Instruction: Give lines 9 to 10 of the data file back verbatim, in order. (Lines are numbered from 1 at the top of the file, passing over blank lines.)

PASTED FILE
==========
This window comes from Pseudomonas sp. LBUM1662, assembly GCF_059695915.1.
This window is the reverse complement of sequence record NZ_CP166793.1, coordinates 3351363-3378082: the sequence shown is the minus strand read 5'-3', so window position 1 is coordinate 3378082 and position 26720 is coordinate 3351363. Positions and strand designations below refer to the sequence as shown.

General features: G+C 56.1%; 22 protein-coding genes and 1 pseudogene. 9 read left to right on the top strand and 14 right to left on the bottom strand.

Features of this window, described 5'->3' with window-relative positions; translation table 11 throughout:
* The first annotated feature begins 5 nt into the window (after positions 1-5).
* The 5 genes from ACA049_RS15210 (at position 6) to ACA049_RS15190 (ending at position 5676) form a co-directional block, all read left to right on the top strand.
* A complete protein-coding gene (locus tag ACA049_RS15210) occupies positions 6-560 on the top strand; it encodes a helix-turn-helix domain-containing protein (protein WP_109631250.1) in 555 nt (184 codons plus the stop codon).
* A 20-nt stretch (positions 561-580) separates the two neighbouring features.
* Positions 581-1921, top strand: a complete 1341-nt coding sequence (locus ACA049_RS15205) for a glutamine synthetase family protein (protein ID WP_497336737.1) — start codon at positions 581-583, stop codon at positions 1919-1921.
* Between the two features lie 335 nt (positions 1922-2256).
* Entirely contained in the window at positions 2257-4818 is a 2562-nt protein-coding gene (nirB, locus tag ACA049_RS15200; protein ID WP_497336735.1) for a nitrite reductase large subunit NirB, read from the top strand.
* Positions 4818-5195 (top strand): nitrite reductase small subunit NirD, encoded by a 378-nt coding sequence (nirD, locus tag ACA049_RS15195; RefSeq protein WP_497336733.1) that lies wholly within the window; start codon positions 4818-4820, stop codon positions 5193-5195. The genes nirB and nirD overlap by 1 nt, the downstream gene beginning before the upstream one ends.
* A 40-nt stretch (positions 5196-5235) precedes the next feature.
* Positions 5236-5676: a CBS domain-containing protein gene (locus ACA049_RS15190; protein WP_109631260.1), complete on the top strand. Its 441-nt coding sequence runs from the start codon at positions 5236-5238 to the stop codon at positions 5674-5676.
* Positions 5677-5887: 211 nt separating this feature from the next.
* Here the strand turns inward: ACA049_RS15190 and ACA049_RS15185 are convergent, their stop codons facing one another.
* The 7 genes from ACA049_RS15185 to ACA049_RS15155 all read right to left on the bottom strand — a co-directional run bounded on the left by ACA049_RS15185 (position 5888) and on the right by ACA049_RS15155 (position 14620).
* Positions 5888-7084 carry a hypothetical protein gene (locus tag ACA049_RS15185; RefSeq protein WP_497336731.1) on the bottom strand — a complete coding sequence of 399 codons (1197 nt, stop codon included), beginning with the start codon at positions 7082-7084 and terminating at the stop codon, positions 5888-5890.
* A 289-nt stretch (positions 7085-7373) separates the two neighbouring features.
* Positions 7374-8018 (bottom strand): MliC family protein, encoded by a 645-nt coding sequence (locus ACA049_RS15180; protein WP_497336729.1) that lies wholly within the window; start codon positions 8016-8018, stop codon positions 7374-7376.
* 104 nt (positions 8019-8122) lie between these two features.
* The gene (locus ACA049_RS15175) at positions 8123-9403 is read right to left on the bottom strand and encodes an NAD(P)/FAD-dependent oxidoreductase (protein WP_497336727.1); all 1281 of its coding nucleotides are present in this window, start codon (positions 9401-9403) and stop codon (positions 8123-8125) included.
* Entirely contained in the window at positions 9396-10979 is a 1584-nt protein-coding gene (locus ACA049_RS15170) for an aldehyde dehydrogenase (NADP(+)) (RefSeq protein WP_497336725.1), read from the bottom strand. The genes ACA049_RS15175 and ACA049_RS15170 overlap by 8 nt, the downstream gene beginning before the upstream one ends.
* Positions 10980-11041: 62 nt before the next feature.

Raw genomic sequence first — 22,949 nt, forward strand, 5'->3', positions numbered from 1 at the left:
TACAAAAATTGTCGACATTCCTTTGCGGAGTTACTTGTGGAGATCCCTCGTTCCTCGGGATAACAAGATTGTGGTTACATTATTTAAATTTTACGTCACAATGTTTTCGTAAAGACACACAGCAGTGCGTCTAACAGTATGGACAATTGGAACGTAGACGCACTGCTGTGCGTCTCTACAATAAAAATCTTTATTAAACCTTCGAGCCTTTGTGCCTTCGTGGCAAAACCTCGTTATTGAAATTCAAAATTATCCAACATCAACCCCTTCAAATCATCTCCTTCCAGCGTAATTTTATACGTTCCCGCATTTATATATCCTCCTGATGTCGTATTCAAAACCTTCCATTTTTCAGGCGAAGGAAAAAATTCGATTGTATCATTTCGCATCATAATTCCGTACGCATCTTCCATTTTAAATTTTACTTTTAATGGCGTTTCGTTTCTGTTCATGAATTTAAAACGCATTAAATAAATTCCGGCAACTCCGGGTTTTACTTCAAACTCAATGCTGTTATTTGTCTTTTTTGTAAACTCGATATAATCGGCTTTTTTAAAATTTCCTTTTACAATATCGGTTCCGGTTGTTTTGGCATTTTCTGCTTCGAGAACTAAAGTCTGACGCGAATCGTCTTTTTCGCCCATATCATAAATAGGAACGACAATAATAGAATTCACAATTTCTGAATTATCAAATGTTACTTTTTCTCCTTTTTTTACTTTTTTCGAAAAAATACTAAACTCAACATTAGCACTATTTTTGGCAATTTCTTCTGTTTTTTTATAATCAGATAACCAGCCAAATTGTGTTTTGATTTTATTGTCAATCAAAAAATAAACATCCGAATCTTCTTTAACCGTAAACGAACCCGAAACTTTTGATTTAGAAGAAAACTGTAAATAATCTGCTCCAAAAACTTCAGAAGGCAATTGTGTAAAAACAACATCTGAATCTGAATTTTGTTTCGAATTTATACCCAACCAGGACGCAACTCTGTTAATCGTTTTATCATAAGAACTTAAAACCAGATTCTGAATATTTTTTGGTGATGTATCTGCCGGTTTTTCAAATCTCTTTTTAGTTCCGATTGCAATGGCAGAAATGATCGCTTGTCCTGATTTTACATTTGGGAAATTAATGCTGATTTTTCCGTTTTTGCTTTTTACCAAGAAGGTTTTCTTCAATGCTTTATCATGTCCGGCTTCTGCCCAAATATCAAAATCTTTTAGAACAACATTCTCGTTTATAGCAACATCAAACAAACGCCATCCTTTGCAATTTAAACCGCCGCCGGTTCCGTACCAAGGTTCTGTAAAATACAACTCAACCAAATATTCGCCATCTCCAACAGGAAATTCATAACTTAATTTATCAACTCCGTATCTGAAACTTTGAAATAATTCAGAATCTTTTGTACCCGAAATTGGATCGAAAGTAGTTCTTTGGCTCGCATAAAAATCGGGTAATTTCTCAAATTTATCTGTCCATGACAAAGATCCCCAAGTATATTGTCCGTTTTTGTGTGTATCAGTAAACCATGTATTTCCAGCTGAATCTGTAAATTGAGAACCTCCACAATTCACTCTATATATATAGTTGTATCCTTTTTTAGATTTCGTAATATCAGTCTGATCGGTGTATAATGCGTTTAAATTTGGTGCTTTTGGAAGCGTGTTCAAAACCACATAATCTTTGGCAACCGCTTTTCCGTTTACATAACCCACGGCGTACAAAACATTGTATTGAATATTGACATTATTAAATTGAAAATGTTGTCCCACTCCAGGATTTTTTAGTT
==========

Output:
* Positions 581-1921, top strand: a complete 1341-nt coding sequence (locus ACA049_RS15205) for a glutamine synthetase family protein (protein ID WP_497336737.1) — start codon at positions 581-583, stop codon at positions 1919-1921.
* Between the two features lie 335 nt (positions 1922-2256).